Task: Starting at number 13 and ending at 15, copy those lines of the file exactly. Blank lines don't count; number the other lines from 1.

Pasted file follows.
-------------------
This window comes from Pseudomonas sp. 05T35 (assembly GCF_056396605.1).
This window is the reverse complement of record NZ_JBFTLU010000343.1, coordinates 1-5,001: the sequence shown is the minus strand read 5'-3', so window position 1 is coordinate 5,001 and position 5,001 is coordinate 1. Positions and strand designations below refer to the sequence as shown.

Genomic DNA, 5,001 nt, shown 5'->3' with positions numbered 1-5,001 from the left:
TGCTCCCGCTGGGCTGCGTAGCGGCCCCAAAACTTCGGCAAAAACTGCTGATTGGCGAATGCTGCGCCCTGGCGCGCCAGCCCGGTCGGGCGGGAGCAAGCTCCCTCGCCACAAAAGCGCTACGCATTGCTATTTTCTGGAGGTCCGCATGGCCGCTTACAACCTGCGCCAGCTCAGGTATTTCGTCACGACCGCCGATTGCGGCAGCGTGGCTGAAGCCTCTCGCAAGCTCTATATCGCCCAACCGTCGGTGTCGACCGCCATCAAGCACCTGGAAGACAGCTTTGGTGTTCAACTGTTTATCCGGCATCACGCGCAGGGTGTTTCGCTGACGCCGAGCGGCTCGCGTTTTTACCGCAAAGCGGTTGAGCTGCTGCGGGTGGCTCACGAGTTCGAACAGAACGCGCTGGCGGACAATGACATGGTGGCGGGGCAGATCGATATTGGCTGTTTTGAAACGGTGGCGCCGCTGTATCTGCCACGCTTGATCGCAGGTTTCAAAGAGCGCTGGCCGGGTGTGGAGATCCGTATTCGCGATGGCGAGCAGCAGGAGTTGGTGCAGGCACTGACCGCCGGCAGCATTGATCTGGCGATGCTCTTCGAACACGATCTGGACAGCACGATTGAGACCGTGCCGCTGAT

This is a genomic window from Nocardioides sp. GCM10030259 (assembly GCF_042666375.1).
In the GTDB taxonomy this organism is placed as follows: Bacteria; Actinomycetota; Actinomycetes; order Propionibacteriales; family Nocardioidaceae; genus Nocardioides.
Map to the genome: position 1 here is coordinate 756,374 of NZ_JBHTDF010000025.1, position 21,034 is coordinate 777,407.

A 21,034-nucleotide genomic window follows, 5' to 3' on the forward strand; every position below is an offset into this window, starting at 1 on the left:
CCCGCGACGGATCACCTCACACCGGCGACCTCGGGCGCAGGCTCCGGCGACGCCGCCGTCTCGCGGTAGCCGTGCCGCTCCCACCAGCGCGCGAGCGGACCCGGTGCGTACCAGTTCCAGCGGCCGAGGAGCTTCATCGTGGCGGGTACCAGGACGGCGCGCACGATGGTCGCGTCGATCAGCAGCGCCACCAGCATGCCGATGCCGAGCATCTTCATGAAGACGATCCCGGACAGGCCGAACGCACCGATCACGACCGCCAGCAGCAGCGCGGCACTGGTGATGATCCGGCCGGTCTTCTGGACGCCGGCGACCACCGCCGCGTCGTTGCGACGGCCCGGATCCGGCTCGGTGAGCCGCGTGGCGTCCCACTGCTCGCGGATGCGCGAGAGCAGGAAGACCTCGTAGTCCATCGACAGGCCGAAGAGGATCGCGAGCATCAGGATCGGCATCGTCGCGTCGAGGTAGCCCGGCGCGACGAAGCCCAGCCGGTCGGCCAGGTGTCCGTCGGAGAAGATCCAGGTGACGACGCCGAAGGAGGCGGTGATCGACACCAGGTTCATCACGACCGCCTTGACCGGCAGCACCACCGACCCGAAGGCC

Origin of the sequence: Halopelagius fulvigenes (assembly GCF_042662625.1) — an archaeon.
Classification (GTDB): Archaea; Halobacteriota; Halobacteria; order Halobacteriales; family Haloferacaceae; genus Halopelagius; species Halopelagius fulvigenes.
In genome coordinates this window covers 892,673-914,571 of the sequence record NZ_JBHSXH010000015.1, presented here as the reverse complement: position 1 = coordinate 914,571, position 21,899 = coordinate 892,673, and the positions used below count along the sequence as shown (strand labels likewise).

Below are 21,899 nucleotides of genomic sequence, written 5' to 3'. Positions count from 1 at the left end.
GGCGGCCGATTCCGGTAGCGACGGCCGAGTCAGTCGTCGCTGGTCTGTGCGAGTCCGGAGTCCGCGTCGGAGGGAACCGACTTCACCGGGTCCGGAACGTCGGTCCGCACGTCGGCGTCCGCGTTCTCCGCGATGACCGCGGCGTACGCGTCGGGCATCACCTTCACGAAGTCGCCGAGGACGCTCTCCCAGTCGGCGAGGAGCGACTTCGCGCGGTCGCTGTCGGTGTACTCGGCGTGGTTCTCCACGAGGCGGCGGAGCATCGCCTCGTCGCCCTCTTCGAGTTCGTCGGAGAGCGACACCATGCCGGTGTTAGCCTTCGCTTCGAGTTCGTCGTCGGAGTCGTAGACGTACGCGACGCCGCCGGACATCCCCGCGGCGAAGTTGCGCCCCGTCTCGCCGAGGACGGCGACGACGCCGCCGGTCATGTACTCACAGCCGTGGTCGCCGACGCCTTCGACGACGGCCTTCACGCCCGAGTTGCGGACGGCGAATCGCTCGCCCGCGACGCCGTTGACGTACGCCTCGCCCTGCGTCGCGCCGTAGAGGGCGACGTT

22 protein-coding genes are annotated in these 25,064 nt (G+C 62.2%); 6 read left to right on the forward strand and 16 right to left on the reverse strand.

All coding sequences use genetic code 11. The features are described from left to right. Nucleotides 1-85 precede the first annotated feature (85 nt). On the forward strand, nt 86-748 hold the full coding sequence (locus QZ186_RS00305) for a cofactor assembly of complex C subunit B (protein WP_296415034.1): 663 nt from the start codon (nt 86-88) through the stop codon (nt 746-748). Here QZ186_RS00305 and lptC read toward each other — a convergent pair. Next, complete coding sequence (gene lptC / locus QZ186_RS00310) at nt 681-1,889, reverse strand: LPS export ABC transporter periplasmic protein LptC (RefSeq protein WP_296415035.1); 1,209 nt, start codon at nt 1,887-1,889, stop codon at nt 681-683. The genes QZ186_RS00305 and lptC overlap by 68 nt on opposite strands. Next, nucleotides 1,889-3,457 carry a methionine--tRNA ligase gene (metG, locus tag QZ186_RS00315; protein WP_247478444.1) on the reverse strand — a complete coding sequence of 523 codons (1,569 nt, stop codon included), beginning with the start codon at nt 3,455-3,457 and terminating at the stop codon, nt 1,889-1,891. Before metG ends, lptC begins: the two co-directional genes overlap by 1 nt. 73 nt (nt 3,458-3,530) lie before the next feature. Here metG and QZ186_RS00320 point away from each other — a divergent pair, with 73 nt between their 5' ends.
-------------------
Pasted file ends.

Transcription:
Below are 21,899 nucleotides of genomic sequence, written 5' to 3'. Positions count from 1 at the left end.
GGCGGCCGATTCCGGTAGCGACGGCCGAGTCAGTCGTCGCTGGTCTGTGCGAGTCCGGAGTCCGCGTCGGAGGGAACCGACTTCACCGGGTCCGGAACGTCGGTCCGCACGTCGGCGTCCGCGTTCTCCGCGATGACCGCGGCGTACGCGTCGGGCATCACCTTCACGAAGTCGCCGAGGACGCTCTCCCAGTCGGCGAGGAGCGACTTCGCGCGGTCGCTGTCGGTGTACTCGGCGTGGTTCTCCACGAGGCGGCGGAGCATCGCCTCGTCGCCCTCTTCGAGTTCGTCGGAGAGCGACACCATGCCGGTGTTAGCCTTCGCTTCGAGTTCGTCGTCGGAGTCGTAGACGTACGCGACGCCGCCGGACATCCCCGCGGCGAAGTTGCGCCCCGTCTCGCCGAGGACGGCGACGACGCCGCCGGTCATGTACTCACAGCCGTGGTCGCCGACGCCTTCGACGACGGCCTTCACGCCCGAGTTGCGGACGGCGAATCGCTCGCCCGCGACGCCGTTGACGTACGCCTCGCCCTGCGTCGCGCCGTAGAGGGCGACGTT

22 protein-coding genes are annotated in these 25,064 nt (G+C 62.2%); 6 read left to right on the forward strand and 16 right to left on the reverse strand.